"As a pastor, I'm generally pretty chary about sharing my political views. As near as I can recall, I've only written once about a specific public policy issue (a permit for a casino downtown) and never about candidates. This is mainly because I get two uneasy vibes from the general public (not from everyone, but this is a general sense): 1) they view pastors talking about specific political details with the same level of trust as they might view a used car salesman on the merits that '76 Volare that you just have to drive home today. 2) When pastors spend more time talking political policy than talking about Christ, they become pawns of political strategists rather than physicians of souls. (you may disagree with me on these two general senses -- but then I humbly ask, what is your inner response when you hear a pastor espousing political views with which you disagree. Do you immediately dismiss those views, or do you internally begin to challenge your own stances.) ..."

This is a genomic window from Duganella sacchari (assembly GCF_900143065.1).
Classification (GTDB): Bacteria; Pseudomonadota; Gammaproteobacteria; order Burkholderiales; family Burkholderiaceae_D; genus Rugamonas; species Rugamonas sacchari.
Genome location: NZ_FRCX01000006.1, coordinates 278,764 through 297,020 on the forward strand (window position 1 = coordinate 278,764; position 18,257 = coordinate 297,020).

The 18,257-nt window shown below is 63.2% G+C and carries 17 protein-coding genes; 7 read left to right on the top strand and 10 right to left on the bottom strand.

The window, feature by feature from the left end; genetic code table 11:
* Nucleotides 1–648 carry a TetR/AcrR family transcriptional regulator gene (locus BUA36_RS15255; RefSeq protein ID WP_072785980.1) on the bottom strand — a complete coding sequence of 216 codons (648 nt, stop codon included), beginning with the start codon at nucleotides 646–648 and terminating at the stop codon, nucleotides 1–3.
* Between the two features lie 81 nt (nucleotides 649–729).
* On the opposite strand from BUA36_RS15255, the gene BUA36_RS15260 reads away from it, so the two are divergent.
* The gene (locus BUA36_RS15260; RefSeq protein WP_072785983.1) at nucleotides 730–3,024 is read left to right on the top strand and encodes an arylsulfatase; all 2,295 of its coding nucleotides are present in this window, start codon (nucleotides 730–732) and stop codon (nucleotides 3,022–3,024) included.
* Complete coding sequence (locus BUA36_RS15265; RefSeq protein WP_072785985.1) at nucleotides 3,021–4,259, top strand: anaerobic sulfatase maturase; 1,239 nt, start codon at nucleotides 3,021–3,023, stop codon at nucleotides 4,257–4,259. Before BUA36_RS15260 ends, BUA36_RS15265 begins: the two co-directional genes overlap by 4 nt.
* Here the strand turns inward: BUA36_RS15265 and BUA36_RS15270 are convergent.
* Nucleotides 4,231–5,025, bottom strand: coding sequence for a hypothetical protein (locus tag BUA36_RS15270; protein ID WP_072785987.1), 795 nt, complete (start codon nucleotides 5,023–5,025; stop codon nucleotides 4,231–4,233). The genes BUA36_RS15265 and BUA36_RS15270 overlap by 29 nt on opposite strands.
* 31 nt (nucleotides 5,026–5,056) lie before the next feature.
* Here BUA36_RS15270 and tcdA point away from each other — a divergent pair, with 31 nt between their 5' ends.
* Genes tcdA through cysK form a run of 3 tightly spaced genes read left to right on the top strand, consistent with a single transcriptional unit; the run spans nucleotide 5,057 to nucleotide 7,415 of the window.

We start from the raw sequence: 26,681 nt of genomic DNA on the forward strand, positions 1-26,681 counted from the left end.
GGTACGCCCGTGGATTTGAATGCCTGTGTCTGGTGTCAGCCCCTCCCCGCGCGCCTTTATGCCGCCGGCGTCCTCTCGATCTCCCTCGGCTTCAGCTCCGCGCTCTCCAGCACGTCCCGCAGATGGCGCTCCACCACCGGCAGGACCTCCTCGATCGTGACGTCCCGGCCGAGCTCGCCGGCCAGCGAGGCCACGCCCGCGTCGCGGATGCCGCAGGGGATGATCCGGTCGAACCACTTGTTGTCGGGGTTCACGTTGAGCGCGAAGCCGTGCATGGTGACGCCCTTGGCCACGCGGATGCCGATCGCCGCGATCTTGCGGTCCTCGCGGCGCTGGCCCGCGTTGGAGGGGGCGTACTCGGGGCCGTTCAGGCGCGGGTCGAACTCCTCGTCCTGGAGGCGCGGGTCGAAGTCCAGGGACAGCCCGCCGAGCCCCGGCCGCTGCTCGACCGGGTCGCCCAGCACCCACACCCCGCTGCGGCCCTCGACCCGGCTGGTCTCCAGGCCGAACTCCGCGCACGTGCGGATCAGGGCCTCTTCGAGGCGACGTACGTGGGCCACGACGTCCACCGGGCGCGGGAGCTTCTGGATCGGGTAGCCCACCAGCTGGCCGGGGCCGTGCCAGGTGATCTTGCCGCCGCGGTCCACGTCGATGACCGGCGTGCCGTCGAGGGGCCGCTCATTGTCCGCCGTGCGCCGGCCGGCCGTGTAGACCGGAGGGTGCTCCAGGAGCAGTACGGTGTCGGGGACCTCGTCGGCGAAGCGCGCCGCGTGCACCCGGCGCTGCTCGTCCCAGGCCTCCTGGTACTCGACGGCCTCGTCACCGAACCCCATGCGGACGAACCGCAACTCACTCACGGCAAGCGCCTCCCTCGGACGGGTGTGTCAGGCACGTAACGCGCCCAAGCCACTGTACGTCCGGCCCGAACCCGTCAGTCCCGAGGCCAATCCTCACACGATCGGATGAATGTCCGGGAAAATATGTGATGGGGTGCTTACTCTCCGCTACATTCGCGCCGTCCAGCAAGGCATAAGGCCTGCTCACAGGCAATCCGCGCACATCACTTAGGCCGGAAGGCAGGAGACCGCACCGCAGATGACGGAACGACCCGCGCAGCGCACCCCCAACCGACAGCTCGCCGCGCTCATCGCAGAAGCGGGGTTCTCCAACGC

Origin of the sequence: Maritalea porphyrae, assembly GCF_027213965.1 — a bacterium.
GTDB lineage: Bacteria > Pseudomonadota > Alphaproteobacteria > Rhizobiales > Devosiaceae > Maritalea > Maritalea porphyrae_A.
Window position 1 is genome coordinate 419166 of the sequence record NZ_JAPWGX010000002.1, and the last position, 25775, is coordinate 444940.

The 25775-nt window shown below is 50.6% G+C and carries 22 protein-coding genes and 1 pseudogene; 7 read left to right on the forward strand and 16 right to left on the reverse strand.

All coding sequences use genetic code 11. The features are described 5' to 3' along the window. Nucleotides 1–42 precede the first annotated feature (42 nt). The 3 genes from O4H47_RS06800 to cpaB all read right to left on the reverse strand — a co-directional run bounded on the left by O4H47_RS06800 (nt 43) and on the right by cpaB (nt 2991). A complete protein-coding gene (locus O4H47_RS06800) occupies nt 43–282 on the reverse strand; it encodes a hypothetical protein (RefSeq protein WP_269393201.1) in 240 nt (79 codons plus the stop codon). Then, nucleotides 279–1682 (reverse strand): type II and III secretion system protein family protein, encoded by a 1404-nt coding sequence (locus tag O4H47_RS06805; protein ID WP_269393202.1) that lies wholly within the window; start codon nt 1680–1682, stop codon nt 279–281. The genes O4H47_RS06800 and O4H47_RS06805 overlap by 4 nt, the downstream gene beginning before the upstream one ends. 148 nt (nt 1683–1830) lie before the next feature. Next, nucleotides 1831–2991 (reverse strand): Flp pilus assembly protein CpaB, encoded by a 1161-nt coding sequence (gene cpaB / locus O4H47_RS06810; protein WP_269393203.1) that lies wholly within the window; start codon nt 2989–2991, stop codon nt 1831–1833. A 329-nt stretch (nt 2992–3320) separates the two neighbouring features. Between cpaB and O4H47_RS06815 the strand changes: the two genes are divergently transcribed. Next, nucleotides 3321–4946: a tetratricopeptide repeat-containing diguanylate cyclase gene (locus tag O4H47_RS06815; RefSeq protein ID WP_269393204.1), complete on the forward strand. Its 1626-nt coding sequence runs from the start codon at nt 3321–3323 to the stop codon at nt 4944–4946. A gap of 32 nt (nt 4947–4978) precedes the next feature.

I attended a Presbytery meeting yesterday. During worship, one of the meditations was supposed to be about Grace, but seemed nothing more than a political commercial. There was a stunned silence during this meditation, in contrast to the other two, during which there was active participation from the assembled commissioners in the form of nodding in agreement, occasional laughter, and even an "Amen!".
Russell Smith's posting today reminds us all that God is not the property of any political party, and that we should be praying for wisdom rather than the victory of any party.
Partisanship is a corrosive evil in this country, and it is bad enough that we have to endure it during years evenly divisible by two -- but we are the Church of Jesus Christ, not a political organization. We should be setting the standard, not following the crowd.